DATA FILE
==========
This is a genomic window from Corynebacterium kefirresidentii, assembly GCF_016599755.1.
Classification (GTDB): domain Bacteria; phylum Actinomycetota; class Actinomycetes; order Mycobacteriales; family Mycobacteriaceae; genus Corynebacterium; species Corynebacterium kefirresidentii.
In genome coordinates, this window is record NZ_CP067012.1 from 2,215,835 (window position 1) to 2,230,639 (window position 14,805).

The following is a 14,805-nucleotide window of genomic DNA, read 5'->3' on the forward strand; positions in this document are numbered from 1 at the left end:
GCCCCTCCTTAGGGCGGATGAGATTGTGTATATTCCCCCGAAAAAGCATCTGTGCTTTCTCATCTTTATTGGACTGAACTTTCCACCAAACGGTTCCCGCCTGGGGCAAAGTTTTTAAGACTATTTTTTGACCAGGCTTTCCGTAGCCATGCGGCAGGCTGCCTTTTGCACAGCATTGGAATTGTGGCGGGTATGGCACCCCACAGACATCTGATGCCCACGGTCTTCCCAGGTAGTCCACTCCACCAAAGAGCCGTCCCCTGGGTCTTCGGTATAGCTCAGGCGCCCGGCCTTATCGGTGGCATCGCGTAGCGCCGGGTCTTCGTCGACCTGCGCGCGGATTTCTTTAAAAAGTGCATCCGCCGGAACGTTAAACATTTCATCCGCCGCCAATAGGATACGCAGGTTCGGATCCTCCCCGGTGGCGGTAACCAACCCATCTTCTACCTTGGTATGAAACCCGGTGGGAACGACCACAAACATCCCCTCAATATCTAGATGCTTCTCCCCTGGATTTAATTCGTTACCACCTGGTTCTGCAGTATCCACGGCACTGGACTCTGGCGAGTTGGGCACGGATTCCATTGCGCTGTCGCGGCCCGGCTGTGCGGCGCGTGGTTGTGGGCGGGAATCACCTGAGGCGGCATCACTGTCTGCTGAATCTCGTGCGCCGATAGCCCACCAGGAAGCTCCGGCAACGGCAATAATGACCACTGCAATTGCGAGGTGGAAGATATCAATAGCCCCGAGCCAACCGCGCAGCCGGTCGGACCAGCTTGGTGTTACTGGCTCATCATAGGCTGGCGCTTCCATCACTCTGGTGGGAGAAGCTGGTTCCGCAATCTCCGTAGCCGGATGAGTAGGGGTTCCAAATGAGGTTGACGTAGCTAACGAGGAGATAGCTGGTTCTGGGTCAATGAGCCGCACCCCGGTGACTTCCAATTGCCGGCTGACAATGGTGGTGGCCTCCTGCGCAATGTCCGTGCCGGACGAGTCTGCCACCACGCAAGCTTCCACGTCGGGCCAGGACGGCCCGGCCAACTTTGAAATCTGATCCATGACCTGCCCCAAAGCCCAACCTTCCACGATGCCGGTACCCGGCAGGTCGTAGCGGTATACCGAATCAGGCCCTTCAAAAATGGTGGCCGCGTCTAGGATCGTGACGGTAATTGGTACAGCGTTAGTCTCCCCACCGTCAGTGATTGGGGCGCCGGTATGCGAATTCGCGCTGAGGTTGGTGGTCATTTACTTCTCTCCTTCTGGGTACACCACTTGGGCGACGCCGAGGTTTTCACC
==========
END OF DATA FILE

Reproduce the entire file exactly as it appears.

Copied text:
This is a genomic window from Corynebacterium kefirresidentii, assembly GCF_016599755.1.
Classification (GTDB): domain Bacteria; phylum Actinomycetota; class Actinomycetes; order Mycobacteriales; family Mycobacteriaceae; genus Corynebacterium; species Corynebacterium kefirresidentii.
In genome coordinates, this window is record NZ_CP067012.1 from 2,215,835 (window position 1) to 2,230,639 (window position 14,805).

The following is a 14,805-nucleotide window of genomic DNA, read 5'->3' on the forward strand; positions in this document are numbered from 1 at the left end:
GCCCCTCCTTAGGGCGGATGAGATTGTGTATATTCCCCCGAAAAAGCATCTGTGCTTTCTCATCTTTATTGGACTGAACTTTCCACCAAACGGTTCCCGCCTGGGGCAAAGTTTTTAAGACTATTTTTTGACCAGGCTTTCCGTAGCCATGCGGCAGGCTGCCTTTTGCACAGCATTGGAATTGTGGCGGGTATGGCACCCCACAGACATCTGATGCCCACGGTCTTCCCAGGTAGTCCACTCCACCAAAGAGCCGTCCCCTGGGTCTTCGGTATAGCTCAGGCGCCCGGCCTTATCGGTGGCATCGCGTAGCGCCGGGTCTTCGTCGACCTGCGCGCGGATTTCTTTAAAAAGTGCATCCGCCGGAACGTTAAACATTTCATCCGCCGCCAATAGGATACGCAGGTTCGGATCCTCCCCGGTGGCGGTAACCAACCCATCTTCTACCTTGGTATGAAACCCGGTGGGAACGACCACAAACATCCCCTCAATATCTAGATGCTTCTCCCCTGGATTTAATTCGTTACCACCTGGTTCTGCAGTATCCACGGCACTGGACTCTGGCGAGTTGGGCACGGATTCCATTGCGCTGTCGCGGCCCGGCTGTGCGGCGCGTGGTTGTGGGCGGGAATCACCTGAGGCGGCATCACTGTCTGCTGAATCTCGTGCGCCGATAGCCCACCAGGAAGCTCCGGCAACGGCAATAATGACCACTGCAATTGCGAGGTGGAAGATATCAATAGCCCCGAGCCAACCGCGCAGCCGGTCGGACCAGCTTGGTGTTACTGGCTCATCATAGGCTGGCGCTTCCATCACTCTGGTGGGAGAAGCTGGTTCCGCAATCTCCGTAGCCGGATGAGTAGGGGTTCCAAATGAGGTTGACGTAGCTAACGAGGAGATAGCTGGTTCTGGGTCAATGAGCCGCACCCCGGTGACTTCCAATTGCCGGCTGACAATGGTGGTGGCCTCCTGCGCAATGTCCGTGCCGGACGAGTCTGCCACCACGCAAGCTTCCACGTCGGGCCAGGACGGCCCGGCCAACTTTGAAATCTGATCCATGACCTGCCCCAAAGCCCAACCTTCCACGATGCCGGTACCCGGCAGGTCGTAGCGGTATACCGAATCAGGCCCTTCAAAAATGGTGGCCGCGTCTAGGATCGTGACGGTAATTGGTACAGCGTTAGTCTCCCCACCGTCAGTGATTGGGGCGCCGGTATGCGAATTCGCGCTGAGGTTGGTGGTCATTTACTTCTCTCCTTCTGGGTACACCACTTGGGCGACGCCGAGGTTTTCACC